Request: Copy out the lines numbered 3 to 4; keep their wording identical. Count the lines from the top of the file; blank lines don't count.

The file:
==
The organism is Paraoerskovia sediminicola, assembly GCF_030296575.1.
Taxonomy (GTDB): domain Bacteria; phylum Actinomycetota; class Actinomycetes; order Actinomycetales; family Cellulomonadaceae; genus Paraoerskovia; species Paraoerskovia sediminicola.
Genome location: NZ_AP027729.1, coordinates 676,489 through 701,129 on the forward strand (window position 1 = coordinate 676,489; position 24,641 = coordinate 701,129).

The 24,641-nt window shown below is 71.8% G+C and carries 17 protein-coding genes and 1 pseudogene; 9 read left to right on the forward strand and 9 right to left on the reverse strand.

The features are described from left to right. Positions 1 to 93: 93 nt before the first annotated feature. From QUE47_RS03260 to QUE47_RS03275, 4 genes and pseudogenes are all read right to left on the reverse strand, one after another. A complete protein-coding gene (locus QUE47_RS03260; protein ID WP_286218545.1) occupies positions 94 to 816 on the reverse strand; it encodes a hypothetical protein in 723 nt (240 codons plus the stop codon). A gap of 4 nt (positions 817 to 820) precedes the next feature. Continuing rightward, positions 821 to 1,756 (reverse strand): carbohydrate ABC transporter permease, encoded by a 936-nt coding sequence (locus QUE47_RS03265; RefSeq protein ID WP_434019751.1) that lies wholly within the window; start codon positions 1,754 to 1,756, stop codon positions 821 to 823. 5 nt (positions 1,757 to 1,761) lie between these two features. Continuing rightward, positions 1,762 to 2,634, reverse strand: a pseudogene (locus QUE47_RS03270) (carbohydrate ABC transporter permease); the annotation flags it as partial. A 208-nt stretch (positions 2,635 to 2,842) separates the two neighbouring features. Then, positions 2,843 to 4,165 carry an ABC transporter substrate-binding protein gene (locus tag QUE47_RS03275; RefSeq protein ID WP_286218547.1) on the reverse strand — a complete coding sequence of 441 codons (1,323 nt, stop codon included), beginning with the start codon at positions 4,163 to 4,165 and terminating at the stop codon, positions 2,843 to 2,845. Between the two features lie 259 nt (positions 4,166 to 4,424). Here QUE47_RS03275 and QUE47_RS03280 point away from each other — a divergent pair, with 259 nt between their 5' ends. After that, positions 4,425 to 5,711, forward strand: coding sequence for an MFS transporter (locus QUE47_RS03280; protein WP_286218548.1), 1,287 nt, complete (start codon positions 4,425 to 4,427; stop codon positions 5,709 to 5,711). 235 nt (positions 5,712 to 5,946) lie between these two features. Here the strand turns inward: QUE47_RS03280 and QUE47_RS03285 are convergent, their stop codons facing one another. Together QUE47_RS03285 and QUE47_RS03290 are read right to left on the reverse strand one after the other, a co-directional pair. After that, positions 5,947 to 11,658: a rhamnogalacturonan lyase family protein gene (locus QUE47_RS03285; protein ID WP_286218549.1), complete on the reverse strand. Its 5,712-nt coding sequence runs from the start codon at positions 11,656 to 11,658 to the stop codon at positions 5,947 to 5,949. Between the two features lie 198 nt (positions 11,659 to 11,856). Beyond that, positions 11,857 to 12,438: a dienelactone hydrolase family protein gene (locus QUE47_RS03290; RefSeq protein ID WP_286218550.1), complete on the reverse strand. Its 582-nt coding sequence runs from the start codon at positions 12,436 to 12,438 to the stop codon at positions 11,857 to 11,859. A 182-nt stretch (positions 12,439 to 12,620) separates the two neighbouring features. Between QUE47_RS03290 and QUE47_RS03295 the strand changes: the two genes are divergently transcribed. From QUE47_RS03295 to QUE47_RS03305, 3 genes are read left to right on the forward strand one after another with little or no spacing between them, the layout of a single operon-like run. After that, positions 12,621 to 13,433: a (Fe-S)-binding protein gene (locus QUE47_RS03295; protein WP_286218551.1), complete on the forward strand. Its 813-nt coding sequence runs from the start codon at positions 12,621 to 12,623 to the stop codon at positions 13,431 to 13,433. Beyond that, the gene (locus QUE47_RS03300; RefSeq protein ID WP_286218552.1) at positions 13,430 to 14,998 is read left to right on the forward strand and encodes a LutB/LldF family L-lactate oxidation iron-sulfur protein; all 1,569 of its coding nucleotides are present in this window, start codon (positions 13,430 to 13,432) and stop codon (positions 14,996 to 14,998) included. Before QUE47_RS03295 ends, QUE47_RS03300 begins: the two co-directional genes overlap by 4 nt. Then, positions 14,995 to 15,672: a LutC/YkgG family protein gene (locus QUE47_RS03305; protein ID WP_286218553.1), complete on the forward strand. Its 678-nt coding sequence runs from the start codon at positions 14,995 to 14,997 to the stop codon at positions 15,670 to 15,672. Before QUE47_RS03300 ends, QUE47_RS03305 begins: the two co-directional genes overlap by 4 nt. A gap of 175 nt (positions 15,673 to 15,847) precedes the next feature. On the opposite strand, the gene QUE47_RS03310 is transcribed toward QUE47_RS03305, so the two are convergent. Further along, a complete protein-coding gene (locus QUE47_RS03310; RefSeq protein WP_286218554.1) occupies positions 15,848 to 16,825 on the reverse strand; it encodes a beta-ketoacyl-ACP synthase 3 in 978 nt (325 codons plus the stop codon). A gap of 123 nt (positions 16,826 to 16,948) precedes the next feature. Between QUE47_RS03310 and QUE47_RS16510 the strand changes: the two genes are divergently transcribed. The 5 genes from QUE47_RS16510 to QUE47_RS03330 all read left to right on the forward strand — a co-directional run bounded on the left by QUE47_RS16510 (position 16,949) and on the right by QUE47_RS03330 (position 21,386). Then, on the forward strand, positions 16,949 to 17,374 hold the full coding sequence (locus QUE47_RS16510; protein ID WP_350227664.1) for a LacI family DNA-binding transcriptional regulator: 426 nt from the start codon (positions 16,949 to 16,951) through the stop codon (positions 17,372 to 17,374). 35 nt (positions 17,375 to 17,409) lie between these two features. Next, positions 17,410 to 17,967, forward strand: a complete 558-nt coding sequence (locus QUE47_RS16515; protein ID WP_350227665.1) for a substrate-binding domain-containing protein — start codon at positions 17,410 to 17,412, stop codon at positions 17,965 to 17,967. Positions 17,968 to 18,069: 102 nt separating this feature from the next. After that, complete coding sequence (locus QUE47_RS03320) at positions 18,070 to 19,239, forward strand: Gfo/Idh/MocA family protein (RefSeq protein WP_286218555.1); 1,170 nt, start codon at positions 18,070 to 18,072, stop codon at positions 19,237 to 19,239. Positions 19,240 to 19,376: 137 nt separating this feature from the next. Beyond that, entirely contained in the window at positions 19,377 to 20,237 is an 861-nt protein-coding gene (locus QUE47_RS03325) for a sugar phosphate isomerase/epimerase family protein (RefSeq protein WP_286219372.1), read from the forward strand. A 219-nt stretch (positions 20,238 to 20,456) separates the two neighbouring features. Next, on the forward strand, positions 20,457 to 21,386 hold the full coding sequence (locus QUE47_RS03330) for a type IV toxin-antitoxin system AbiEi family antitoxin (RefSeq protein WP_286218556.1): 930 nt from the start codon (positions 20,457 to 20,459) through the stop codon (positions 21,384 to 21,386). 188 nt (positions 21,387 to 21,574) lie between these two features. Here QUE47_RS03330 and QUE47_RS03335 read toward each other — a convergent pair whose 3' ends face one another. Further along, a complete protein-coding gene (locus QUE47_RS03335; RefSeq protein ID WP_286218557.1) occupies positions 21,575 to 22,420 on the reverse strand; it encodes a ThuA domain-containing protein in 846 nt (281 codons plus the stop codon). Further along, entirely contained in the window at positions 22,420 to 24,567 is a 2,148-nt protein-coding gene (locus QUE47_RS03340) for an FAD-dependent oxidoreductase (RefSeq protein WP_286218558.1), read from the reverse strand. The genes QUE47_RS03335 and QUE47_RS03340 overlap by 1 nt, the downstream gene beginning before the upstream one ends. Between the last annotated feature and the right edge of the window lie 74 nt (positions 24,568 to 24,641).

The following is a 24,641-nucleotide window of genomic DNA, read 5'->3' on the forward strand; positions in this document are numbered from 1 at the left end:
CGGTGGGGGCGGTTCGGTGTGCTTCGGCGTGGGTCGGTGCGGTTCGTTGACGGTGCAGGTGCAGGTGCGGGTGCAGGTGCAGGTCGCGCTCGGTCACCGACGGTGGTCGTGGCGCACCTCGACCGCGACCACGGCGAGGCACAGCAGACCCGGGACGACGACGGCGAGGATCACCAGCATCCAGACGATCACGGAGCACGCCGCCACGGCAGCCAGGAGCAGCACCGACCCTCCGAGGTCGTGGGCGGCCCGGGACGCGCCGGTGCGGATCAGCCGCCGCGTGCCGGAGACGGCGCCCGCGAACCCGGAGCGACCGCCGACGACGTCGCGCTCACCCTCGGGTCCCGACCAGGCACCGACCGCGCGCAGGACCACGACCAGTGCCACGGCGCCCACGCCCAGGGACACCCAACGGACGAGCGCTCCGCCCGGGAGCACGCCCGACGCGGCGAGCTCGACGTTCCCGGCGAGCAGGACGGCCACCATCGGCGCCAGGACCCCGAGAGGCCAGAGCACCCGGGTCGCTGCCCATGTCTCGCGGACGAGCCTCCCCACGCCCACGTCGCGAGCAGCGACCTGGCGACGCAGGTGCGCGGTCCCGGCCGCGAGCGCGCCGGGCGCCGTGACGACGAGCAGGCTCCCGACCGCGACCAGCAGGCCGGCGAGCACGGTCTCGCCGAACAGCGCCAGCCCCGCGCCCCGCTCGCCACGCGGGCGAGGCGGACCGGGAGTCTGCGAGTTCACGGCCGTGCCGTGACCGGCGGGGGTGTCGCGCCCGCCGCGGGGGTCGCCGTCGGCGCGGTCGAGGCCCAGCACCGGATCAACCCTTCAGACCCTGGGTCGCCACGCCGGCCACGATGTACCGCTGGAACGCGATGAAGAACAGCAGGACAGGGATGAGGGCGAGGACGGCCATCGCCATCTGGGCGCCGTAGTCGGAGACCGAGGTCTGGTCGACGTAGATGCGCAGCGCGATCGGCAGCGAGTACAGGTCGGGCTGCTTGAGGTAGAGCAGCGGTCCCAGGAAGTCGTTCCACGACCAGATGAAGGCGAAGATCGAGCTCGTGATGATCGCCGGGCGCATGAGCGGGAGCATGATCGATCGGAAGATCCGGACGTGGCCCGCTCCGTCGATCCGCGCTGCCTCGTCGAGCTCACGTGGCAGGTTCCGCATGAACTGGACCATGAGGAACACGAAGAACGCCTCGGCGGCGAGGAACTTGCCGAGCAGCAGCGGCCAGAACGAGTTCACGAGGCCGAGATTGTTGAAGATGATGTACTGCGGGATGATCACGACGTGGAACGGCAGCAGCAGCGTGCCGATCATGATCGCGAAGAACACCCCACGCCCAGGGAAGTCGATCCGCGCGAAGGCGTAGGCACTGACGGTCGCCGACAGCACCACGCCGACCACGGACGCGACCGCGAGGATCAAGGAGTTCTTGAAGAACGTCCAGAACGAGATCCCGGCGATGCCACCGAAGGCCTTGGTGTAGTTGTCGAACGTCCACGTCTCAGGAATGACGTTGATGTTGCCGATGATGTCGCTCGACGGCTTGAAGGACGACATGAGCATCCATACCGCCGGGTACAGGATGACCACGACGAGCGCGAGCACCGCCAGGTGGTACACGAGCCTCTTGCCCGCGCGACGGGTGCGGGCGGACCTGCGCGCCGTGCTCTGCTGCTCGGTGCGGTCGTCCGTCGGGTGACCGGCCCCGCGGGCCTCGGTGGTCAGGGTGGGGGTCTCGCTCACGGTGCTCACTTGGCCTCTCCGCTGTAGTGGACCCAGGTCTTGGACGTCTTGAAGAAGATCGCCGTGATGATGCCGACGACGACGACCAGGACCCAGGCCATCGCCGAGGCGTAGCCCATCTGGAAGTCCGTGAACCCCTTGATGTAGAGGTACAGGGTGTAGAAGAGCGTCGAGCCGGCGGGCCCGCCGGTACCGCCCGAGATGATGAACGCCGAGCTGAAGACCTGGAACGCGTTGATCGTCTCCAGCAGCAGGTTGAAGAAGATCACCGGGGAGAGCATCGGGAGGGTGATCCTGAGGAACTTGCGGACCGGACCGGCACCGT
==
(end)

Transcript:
Genome location: NZ_AP027729.1, coordinates 676,489 through 701,129 on the forward strand (window position 1 = coordinate 676,489; position 24,641 = coordinate 701,129).

The 24,641-nt window shown below is 71.8% G+C and carries 17 protein-coding genes and 1 pseudogene; 9 read left to right on the forward strand and 9 right to left on the reverse strand.